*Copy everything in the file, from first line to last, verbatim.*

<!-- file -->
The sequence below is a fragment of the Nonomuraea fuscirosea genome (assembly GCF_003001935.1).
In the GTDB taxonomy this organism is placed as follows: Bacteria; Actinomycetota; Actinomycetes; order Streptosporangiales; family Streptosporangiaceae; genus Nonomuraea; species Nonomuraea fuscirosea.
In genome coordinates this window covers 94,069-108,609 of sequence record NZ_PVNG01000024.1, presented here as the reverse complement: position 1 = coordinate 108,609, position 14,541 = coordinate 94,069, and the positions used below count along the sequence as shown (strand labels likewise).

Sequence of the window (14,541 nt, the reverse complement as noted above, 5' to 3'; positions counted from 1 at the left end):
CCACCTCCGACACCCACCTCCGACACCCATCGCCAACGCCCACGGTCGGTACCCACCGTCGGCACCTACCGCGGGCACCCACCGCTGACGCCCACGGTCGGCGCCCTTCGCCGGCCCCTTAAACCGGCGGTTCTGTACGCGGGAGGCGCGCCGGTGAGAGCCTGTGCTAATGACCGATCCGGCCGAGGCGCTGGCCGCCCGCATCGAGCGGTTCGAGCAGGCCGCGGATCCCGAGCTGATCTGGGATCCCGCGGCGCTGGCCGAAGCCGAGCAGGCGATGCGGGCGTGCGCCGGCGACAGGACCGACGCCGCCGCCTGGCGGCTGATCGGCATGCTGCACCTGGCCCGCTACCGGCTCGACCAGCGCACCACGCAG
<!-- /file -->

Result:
The sequence below is a fragment of the Nonomuraea fuscirosea genome (assembly GCF_003001935.1).
In the GTDB taxonomy this organism is placed as follows: Bacteria; Actinomycetota; Actinomycetes; order Streptosporangiales; family Streptosporangiaceae; genus Nonomuraea; species Nonomuraea fuscirosea.
In genome coordinates this window covers 94,069-108,609 of sequence record NZ_PVNG01000024.1, presented here as the reverse complement: position 1 = coordinate 108,609, position 14,541 = coordinate 94,069, and the positions used below count along the sequence as shown (strand labels likewise).

Sequence of the window (14,541 nt, the reverse complement as noted above, 5' to 3'; positions counted from 1 at the left end):
CCACCTCCGACACCCACCTCCGACACCCATCGCCAACGCCCACGGTCGGTACCCACCGTCGGCACCTACCGCGGGCACCCACCGCTGACGCCCACGGTCGGCGCCCTTCGCCGGCCCCTTAAACCGGCGGTTCTGTACGCGGGAGGCGCGCCGGTGAGAGCCTGTGCTAATGACCGATCCGGCCGAGGCGCTGGCCGCCCGCATCGAGCGGTTCGAGCAGGCCGCGGATCCCGAGCTGATCTGGGATCCCGCGGCGCTGGCCGAAGCCGAGCAGGCGATGCGGGCGTGCGCCGGCGACAGGACCGACGCCGCCGCCTGGCGGCTGATCGGCATGCTGCACCTGGCCCGCTACCGGCTCGACCAGCGCACCACGCAG